Overall findings show introverts are more vulnerable than extraverts to depression and decreased mental well-being. Introverts are more likely to be compliant and have lower self-esteem than extraverts, and also have less social support than extraverts, which can be detrimental when experiencing depression.
These findings go against the stereotype that introverts are happiest when they are alone. The fact of the matter is that meeting and spending time with others is a happier state than being alone. Not only that, but also when introverts act extroverted, they also report being happier as well.
While it's true that both types of personality can experience problems with their mental health, it's widely accepted and proven that introverts are more susceptible to depression than many other personality types.
Independence. Unique and fiercely independent, introverts are more inclined to let their own inner resources guide them than follow the crowd. We do our best work — and are our happiest — when we have the freedom to explore ideas, spend time alone, and be self-directed and independent.
As an introvert, you fall closer to one end, but that doesn't mean you avoid people entirely. Most introverts enjoy spending time with friends, particularly those friends who understand their boundaries in social interactions and need for alone time.
Studies showed that introverts tend to have lower self-esteem than extraverts (Bown and Richek, 1969; Tolor, 1975; Cheng and Furnham, 2003; Swickert et al., 2004).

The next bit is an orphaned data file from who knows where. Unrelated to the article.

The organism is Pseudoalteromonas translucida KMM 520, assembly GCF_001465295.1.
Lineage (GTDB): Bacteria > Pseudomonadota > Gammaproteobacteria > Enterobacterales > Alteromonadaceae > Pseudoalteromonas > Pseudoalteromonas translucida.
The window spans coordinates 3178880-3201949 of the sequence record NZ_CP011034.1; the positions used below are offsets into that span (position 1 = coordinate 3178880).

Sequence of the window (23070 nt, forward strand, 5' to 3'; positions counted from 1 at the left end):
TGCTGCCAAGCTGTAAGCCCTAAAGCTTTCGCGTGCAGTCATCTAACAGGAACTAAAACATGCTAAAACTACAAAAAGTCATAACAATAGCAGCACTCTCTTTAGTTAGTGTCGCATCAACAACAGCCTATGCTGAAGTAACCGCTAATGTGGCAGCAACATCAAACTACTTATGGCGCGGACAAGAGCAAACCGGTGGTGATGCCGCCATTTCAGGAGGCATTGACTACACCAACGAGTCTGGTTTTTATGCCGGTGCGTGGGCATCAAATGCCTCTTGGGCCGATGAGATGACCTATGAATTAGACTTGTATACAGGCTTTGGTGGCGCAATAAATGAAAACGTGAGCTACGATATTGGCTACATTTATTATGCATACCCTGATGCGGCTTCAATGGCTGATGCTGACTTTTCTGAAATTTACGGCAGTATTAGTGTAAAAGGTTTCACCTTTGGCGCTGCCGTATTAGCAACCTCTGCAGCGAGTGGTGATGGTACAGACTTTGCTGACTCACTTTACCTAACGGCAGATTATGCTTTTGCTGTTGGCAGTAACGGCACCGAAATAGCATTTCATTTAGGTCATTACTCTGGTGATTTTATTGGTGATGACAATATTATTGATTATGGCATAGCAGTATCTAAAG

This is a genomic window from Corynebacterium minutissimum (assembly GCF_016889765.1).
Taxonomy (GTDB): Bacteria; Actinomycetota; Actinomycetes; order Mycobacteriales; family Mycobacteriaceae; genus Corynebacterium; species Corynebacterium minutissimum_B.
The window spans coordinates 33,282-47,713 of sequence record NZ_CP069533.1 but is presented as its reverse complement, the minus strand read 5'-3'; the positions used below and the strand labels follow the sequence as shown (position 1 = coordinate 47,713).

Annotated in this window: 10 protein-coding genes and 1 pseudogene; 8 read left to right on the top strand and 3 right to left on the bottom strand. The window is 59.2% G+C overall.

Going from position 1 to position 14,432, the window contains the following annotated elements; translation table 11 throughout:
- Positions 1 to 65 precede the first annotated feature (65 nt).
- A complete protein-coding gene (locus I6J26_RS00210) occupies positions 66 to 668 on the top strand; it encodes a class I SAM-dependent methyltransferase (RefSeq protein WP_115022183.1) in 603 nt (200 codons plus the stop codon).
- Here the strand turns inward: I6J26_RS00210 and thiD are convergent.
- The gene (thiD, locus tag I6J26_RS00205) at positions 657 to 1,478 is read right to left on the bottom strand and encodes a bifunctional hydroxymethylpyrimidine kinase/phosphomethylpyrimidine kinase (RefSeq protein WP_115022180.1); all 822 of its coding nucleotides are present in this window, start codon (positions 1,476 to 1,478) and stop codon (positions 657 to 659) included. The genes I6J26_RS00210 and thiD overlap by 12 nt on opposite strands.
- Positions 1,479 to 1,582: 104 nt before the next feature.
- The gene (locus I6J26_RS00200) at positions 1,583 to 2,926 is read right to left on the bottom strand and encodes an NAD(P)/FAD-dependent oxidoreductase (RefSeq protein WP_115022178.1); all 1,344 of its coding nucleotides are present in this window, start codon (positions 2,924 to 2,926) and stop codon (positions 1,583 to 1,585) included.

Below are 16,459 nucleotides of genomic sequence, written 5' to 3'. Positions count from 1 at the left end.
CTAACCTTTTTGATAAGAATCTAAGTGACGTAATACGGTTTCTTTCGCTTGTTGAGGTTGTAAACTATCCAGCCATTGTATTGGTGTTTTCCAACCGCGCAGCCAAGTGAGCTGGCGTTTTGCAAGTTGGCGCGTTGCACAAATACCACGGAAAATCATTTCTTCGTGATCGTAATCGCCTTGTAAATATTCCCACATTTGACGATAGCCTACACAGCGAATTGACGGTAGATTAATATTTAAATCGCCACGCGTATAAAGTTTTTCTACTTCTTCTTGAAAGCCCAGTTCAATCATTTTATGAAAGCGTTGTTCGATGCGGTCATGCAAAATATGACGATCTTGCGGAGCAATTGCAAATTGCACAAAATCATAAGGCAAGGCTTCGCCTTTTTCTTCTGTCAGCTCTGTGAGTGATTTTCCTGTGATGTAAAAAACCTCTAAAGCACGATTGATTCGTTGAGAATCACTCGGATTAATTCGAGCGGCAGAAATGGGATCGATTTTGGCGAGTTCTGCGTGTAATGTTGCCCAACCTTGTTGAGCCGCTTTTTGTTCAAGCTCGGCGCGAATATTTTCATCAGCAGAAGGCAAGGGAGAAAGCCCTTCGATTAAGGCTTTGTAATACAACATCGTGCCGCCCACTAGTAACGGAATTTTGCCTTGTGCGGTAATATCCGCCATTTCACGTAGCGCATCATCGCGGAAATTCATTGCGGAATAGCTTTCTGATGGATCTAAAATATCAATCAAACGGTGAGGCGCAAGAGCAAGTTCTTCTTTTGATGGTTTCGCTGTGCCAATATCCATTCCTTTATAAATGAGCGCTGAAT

We take things slowly.
Introverts tend to open up to new people more slowly than extroverts. We may be slower to make a move, like asking you out or getting physical. Also, we may be slower to reach relationship milestones, like saying “I love you” for the first time or proposing.
Introverts can still enjoy socializing and form deep, lasting relationships with others, but they may have many different needs when it comes to dating and cohabitating. Extroverts, meanwhile, are often the life of the party and get their energy from interacting with other people.
Finding love as an Introvert who hates dating can often feel hard, but it's not impossible. Follow these dating tips for Introvert personality types and you'll find your whole dating experience much easier and more enjoyable.
On the contrary, introverts have attractive qualities because they're active listeners. They speak less and listen more, which gets people interested in them. What makes introverts attractive is their ability to observe beyond the words people speak. They pay close attention to details and are extremely prudent.
They Want You To Be A Bigger Part Of Their Everyday Life
An introvert loves you when they want you to be at their house hanging out, doing nothing but talking and ordering dinner on a Friday night, not when they want to take you out to parties and on fancy dates and change their online relationship status.
Casual sex is sometimes a no-go.
In other words, according to Dembling, introverts “like to jump into the deep end.” Rather than devoting their time and social energy to someone they're never going to see again, introverts commonly favor being around those they've cultivated an intimate, personal relationship with.